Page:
August 2005

Ernest Ranglin - Surfin’
Tropic CD-83632
Format: CD
Released: 2005

by Joseph Taylor

Musical Performance ***1/2
Recording Quality ****
Overall Enjoyment ***1/2

In the late ‘50s, Jamaican jazz guitarist Ernest Ranglin made the acquaintance of two men who would, with his help, have an enormous influence on music. Chris Blackwell, president of Island Records, met Ranglin in 1958 and released an album by him and pianist Lance Heywood. It was Island’s first release. The following year, Ranglin joined a session band that recorded for Clement "Sir Coxsone" Dodd’s Studio One label. One of the band’s tunes from 1959, "Shuffling Bug," is often cited as the first ska record. Ranglin would later appear on recordings by the Wailers and the Melodians, among others.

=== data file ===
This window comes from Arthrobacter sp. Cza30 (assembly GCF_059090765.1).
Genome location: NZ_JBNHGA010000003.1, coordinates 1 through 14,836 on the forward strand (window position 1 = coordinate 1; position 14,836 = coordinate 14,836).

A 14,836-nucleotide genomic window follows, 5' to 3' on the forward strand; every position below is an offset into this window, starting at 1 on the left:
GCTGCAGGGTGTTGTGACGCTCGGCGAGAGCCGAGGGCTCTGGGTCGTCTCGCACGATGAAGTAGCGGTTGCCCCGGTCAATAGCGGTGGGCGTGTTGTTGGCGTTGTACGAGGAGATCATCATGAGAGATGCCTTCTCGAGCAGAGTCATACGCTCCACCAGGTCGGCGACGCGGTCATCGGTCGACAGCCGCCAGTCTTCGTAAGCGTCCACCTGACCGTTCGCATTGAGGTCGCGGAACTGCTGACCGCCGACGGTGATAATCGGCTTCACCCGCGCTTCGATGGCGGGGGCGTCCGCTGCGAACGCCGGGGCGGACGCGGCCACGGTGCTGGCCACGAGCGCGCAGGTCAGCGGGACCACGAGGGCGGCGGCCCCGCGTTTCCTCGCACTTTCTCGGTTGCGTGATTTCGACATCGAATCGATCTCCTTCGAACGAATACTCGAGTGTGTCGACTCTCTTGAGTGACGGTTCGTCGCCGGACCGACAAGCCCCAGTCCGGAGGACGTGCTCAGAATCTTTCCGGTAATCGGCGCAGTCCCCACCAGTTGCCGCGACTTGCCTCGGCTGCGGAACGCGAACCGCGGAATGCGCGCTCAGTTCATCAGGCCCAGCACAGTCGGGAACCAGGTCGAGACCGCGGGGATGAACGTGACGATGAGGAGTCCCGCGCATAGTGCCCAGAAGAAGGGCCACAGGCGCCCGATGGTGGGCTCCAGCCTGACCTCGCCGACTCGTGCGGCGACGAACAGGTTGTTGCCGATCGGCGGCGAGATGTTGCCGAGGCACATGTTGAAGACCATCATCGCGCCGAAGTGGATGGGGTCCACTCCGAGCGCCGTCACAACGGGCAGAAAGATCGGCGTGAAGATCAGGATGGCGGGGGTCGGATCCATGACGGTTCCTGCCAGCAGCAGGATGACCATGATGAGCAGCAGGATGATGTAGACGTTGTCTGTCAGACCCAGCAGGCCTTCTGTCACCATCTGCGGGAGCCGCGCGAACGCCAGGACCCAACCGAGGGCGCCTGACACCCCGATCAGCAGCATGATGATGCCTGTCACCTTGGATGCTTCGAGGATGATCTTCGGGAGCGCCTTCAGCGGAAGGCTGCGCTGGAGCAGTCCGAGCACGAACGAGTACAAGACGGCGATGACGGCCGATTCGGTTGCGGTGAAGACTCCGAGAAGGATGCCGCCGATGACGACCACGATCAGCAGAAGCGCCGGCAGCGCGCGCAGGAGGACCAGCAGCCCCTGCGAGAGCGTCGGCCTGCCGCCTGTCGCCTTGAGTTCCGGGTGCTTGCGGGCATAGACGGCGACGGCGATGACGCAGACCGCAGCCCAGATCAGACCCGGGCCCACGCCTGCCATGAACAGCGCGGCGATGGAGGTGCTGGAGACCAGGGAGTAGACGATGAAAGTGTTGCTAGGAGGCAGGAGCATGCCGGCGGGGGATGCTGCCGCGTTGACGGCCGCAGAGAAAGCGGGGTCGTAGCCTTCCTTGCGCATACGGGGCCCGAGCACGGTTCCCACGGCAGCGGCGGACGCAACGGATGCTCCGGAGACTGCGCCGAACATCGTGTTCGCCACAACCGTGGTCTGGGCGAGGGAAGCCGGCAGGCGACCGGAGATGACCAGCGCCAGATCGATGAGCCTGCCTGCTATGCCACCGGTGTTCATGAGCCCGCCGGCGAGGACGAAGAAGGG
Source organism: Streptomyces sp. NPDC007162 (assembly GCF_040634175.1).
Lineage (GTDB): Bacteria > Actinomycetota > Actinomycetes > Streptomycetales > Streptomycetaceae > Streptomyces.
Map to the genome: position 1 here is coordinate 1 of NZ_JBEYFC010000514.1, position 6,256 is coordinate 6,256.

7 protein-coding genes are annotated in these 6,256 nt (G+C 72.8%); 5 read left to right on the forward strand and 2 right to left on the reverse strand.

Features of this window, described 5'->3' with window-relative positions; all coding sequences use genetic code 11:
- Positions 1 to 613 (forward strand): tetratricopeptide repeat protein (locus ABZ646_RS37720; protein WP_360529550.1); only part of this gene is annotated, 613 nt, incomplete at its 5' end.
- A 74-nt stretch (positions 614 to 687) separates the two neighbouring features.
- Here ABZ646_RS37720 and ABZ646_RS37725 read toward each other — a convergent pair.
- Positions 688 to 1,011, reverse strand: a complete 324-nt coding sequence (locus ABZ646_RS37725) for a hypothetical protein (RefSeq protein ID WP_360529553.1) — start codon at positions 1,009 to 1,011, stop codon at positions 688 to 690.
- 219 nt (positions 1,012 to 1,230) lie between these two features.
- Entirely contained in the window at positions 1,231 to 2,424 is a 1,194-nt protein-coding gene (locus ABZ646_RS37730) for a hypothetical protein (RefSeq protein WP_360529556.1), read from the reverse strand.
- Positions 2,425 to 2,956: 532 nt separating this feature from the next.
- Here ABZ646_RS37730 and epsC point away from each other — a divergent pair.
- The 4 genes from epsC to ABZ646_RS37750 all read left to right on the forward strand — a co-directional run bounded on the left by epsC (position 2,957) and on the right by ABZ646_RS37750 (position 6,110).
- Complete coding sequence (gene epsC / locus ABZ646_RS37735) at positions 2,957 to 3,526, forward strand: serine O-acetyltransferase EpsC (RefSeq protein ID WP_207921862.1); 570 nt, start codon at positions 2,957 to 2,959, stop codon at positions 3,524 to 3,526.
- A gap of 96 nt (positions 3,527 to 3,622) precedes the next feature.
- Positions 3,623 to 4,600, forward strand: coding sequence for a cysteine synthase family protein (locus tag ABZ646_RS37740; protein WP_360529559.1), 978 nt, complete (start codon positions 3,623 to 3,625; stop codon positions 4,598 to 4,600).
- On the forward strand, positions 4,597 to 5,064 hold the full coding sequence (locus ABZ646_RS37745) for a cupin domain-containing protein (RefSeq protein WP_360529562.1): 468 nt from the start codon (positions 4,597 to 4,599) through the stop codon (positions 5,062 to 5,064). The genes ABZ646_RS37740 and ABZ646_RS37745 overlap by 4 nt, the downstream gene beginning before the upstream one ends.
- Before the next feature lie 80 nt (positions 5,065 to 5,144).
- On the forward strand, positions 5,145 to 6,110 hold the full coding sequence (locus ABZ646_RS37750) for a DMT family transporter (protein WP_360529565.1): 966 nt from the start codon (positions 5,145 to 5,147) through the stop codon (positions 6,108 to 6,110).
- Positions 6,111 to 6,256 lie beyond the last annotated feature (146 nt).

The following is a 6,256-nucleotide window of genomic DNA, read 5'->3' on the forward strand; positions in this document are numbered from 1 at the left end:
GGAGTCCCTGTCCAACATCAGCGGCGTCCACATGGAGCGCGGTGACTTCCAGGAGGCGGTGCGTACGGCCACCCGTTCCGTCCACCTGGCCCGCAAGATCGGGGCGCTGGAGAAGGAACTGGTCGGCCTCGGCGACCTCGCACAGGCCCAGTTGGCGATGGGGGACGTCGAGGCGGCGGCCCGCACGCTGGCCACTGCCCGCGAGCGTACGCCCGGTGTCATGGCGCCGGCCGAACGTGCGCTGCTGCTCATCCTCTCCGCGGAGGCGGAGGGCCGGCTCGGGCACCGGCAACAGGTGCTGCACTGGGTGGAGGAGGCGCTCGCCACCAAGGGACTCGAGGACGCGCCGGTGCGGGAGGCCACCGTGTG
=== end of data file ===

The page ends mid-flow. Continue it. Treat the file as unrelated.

On the title track of his new disc, Ranglin revisits "Surfin’," another song he recorded for Studio One. The new version of "Surfin’" has the same rhythmic complexity as the original, and Ranglin plays it with even more energy and inventiveness. Surfin’ was very cleanly recorded in Jamaica’s Tuff Gong Studios with some of the country’s great jazz players, including guitarist Bo Pee and keyboard player Robbie Lyn. Ranglin’s jazz is based on Caribbean rhythms, but his restless musical curiosity has taken him from London to Senegal, and Surfin’ shows the influence of his travels.

The tunes on Surfin’ are tightly arranged, with the supporting musicians doing ensemble work. Ranglin takes most of the solos, and his playing style seems so effortless that it takes a while to hear how much he’s playing and how well. Ranglin’s soul-jazz lays down a steady groove, but his melody-filled playing will feed your head, too.